Sullivan Unhinged Part 2,345

As Lileks said, Ratzinger makes all the right people angry. Watching heads explode over the past few days has been absolutely humorous. Watching Andrew Sullivan twitch and lash out has been the funniest bit of it. See him here.

The issue is not change itself. The Church has changed dramatically – and will continue to change dramatically. The issue now is whether the Church can even debate its own issues and future. Some caricatures of my position, for example, say that I oppose this Pope because I want the Church to endorse gay marriage. Puhlease. I cannot see any basis within Catholic theology for granting the sacrament of marriage to gay couples. Such a simple inclusion strikes me as completely out of bounds. What many of us are asking for is simply the ability for lay Catholics and indeed priests and theologians to be able to debate respectfully such pressing issues as mandatory celibacy for the priesthood, a less rigid biological understanding of the rights and dignity of women, and a real dialogue with gay Catholics about how we can practically live lives that reflect our human dignity and our profound human need for intimacy and sexual expression. We’d also like to see greater autonomy for national churches, a respect for political secularism, and a more open hierarchy that cannot get away with a criminal conspiracy to hide the widespread sexual abuse of children and teens. None of this is that radical in the context of change in the last fifty years. None of it is subject to infallibility. And what we object to is the arrogant notion that lay people – let alone theologians or priests – do not even have the right to raise these questions within a formal church context. But our opponents want to construct a straw man in which Ratzinger presents orthodoxy and critics represent revolution. The truth is almost the direct opposite. Ratzinger’s views on freedom of thought within the church are deeply authoritarian; his views on what conscience is are totalitarian; his conflation of his own views with the Holy Spirit are offensive. But he is Pope now. And fairness suggests we should wait and see. I can only say that I do so with dread and fear.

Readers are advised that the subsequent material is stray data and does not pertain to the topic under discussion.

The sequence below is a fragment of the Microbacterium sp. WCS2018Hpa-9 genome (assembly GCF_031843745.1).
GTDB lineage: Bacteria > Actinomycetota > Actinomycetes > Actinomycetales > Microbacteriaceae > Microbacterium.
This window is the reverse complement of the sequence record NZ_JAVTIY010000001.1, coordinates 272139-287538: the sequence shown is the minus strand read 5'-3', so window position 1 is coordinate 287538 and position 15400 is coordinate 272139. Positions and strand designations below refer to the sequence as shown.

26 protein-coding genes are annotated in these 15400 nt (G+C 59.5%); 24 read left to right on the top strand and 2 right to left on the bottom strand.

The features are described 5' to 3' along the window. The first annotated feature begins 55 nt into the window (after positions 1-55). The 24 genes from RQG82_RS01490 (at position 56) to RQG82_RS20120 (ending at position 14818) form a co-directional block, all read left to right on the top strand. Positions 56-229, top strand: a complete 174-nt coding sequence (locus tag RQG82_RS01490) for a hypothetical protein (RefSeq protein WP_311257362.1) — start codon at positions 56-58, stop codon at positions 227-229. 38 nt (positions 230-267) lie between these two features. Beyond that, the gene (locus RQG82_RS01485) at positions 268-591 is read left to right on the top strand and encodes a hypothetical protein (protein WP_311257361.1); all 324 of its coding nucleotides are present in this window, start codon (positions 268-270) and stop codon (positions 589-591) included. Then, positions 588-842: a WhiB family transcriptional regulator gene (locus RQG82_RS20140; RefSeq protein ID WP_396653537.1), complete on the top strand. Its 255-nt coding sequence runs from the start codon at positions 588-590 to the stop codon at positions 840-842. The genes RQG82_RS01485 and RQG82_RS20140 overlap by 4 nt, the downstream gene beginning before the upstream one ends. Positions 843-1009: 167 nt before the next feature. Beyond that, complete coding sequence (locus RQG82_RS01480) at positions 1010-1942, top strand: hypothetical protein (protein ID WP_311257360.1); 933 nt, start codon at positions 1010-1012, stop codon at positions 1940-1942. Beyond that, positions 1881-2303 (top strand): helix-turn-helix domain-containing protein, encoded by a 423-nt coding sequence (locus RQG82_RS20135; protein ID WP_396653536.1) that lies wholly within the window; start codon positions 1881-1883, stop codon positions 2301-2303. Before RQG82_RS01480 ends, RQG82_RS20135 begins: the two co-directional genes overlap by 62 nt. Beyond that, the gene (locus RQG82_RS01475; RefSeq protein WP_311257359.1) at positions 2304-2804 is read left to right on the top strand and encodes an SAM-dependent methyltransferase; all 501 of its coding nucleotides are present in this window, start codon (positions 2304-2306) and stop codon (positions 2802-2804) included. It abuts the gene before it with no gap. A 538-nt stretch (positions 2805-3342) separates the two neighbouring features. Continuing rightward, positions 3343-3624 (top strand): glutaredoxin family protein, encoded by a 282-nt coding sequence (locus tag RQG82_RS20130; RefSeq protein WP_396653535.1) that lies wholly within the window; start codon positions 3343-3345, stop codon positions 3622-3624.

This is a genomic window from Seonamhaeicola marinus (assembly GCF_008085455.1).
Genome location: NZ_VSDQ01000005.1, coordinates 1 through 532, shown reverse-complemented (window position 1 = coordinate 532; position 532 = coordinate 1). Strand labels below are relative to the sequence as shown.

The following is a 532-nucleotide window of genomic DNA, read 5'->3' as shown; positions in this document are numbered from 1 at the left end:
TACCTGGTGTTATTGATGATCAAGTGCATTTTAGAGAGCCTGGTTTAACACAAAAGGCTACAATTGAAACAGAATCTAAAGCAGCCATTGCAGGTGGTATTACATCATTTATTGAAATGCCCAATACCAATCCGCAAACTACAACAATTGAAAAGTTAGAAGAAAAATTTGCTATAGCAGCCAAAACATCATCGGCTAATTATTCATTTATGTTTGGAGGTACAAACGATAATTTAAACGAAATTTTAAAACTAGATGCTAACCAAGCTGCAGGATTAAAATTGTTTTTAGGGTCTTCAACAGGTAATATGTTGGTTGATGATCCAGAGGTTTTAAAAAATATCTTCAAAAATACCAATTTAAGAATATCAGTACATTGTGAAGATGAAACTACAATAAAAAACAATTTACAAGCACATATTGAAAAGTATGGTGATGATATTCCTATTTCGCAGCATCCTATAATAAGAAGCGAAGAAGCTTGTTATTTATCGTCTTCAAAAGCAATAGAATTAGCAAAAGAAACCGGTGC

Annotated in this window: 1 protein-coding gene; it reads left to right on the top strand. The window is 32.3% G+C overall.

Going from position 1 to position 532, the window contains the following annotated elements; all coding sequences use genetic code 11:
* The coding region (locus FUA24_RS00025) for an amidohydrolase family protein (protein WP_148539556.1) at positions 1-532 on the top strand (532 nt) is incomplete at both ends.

I call BS. Whatever Sullivan says, everyone knows his position from the past year of reading him on the gay marriage debate. Until gay marriage is accepted by all of us, whether we want it or not and including the church, Sullivan will remain unhinged.

He may be accurate on wording, but he is parsing words. He knows the Church (capital C) is not going to “endorse gay marriage.” But what he wants is enough flexibility so that his church (small C) can accept homosexuals getting married without the mitered man in Rome getting all cross with the local bishop.

Silly Sullivan. This all goes back to the “dictatorship of relativism” that Ratzinger warned about in his pre-Pope homily. There are absolutes and neither Ratzinger nor I nor any Christ Follower object to discussion of the absolutes and why they are absolutes and on what basis they are absolutes, but we change for God, he and his absolutes do not change for us.

As an aside, I think it is time to start talking about “Christ Followers.” Everyone and their mother calls themselves a Christian nowadays. Too few actually follow Christ.

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Erick Erickson

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1 Comment

  • > “[W]e change for God, he and his absolutes do not change for us.”

    If one believes in God, he believes that. God is not a concept adjustable to human whims or even perceived needs. He is the Creator, not a social policy.